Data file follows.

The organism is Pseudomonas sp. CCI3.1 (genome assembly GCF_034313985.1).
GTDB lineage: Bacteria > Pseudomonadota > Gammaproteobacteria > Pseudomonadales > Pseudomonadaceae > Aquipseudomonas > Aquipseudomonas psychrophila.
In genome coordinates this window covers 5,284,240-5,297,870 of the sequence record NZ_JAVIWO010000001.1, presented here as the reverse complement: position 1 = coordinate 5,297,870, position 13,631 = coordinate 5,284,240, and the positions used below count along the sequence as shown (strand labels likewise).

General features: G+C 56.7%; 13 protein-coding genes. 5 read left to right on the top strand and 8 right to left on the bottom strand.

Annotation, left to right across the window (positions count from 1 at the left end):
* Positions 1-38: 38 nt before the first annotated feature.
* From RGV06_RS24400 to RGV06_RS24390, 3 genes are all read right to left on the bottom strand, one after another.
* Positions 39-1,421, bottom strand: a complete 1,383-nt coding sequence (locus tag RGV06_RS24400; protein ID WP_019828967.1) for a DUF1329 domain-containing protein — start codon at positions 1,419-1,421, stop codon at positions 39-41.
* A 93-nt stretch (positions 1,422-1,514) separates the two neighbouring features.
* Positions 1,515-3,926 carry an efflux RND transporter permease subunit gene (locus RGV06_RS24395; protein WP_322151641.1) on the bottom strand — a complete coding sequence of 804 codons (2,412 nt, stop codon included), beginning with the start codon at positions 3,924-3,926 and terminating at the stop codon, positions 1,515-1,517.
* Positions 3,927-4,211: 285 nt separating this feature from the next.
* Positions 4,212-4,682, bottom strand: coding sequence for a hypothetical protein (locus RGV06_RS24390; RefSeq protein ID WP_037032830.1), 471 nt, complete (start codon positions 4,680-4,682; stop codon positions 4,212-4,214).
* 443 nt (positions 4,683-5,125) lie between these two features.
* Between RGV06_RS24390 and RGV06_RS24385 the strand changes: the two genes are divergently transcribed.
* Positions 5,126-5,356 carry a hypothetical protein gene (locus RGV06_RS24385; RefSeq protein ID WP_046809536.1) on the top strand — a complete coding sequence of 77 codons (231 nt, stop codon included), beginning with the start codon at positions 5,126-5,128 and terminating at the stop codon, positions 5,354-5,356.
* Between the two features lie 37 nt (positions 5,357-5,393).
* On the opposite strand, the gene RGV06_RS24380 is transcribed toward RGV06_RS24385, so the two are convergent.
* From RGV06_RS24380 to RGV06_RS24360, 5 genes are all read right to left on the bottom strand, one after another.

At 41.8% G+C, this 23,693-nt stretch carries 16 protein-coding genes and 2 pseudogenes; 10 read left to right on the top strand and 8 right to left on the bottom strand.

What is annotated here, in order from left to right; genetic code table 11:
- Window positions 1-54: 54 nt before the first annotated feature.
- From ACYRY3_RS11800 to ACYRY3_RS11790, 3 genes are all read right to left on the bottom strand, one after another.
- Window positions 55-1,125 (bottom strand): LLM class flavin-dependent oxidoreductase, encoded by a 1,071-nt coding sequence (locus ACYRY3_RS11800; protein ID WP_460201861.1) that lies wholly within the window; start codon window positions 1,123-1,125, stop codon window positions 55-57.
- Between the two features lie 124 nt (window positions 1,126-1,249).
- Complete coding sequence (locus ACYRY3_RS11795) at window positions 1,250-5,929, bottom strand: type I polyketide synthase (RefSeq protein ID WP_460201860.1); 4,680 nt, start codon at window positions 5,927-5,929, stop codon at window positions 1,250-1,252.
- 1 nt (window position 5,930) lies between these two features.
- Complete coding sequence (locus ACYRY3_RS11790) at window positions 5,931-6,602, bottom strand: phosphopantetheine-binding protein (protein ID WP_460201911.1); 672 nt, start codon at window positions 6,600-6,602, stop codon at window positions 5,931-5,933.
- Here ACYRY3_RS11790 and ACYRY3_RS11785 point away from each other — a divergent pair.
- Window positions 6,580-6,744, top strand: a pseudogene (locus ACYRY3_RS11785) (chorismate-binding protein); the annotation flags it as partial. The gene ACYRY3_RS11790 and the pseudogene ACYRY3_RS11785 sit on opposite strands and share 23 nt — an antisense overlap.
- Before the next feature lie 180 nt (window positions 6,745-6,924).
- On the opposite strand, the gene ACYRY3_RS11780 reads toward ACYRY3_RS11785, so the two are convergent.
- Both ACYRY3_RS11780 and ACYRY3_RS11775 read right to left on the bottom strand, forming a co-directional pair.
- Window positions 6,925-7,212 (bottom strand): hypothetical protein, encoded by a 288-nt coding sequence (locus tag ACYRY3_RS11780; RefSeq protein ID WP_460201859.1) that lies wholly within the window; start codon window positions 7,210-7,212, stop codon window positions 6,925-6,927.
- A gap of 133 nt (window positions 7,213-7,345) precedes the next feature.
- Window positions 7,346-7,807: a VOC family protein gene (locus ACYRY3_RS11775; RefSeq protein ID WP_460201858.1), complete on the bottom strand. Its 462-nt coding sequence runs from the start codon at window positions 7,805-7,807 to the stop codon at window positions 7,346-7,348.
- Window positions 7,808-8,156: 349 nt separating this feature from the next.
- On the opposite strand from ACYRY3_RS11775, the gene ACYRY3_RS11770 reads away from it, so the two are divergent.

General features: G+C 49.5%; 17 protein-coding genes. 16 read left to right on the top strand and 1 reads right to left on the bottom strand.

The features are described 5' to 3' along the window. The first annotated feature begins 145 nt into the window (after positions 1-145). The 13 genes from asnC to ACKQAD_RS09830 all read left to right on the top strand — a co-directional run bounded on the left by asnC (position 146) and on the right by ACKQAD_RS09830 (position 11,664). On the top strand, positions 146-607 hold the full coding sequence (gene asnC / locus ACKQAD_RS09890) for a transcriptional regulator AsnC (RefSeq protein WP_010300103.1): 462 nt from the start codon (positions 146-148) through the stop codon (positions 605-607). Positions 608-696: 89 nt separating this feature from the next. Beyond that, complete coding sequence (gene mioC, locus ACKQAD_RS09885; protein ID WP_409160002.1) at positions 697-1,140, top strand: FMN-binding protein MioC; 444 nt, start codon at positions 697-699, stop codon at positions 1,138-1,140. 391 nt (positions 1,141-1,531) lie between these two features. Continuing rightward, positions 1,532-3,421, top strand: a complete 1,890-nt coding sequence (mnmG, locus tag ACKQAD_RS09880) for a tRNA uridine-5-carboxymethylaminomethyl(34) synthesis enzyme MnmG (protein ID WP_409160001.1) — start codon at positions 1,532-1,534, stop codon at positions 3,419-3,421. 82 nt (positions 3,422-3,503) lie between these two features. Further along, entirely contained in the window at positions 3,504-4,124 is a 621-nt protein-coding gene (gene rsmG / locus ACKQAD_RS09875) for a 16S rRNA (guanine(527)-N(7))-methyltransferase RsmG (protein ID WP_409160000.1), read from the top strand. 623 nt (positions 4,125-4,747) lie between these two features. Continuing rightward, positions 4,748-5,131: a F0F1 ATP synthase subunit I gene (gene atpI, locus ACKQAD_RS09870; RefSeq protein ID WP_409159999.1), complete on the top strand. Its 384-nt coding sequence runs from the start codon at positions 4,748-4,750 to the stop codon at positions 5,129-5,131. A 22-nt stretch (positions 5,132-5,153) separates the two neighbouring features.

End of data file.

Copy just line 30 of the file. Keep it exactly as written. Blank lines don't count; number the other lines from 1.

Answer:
- Before the next feature lie 180 nt (window positions 6,745-6,924).